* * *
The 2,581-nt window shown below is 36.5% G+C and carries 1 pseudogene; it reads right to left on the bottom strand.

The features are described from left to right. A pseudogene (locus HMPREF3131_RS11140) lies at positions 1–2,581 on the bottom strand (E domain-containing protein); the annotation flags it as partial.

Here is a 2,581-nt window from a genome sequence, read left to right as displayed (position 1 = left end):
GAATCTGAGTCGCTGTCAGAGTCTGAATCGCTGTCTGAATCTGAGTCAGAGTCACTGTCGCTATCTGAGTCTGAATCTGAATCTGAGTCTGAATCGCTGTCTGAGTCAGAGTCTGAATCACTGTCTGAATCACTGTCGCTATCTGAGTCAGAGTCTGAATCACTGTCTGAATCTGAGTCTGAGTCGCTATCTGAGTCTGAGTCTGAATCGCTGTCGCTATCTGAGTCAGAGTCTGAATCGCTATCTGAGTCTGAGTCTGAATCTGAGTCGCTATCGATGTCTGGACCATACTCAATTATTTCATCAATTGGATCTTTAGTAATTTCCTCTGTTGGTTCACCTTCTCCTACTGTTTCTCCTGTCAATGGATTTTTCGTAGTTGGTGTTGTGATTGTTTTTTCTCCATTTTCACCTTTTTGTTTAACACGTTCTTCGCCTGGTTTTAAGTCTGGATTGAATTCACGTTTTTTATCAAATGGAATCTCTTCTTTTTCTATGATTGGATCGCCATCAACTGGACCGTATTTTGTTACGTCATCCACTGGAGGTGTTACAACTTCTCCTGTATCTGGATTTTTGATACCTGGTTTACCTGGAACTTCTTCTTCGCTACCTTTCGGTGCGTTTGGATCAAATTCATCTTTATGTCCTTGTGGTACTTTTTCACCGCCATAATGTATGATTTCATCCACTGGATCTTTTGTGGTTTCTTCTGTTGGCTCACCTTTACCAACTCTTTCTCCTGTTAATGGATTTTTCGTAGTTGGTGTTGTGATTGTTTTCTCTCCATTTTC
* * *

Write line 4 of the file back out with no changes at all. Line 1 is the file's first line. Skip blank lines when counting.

GAATCTGAGTCGCTGTCAGAGTCTGAATCGCTGTCTGAATCTGAGTCAGAGTCACTGTCGCTATCTGAGTCTGAATCTGAATCTGAGTCTGAATCGCTGTCTGAGTCAGAGTCTGAATCACTGTCTGAATCACTGTCGCTATCTGAGTCAGAGTCTGAATCACTGTCTGAATCTGAGTCTGAGTCGCTATCTGAGTCTGAGTCTGAATCGCTGTCGCTATCTGAGTCAGAGTCTGAATCGCTATCTGAGTCTGAGTCTGAATCTGAGTCGCTATCGATGTCTGGACCATACTCAATTATTTCATCAATTGGATCTTTAGTAATTTCCTCTGTTGGTTCACCTTCTCCTACTGTTTCTCCTGTCAATGGATTTTTCGTAGTTGGTGTTGTGATTGTTTTTTCTCCATTTTCACCTTTTTGTTTAACACGTTCTTCGCCTGGTTTTAAGTCTGGATTGAATTCACGTTTTTTATCAAATGGAATCTCTTCTTTTTCTATGATTGGATCGCCATCAACTGGACCGTATTTTGTTACGTCATCCACTGGAGGTGTTACAACTTCTCCTGTATCTGGATTTTTGATACCTGGTTTACCTGGAACTTCTTCTTCGCTACCTTTCGGTGCGTTTGGATCAAATTCATCTTTATGTCCTTGTGGTACTTTTTCACCGCCATAATGTATGATTTCATCCACTGGATCTTTTGTGGTTTCTTCTGTTGGCTCACCTTTACCAACTCTTTCTCCTGTTAATGGATTTTTCGTAGTTGGTGTTGTGATTGTTTTCTCTCCATTTTC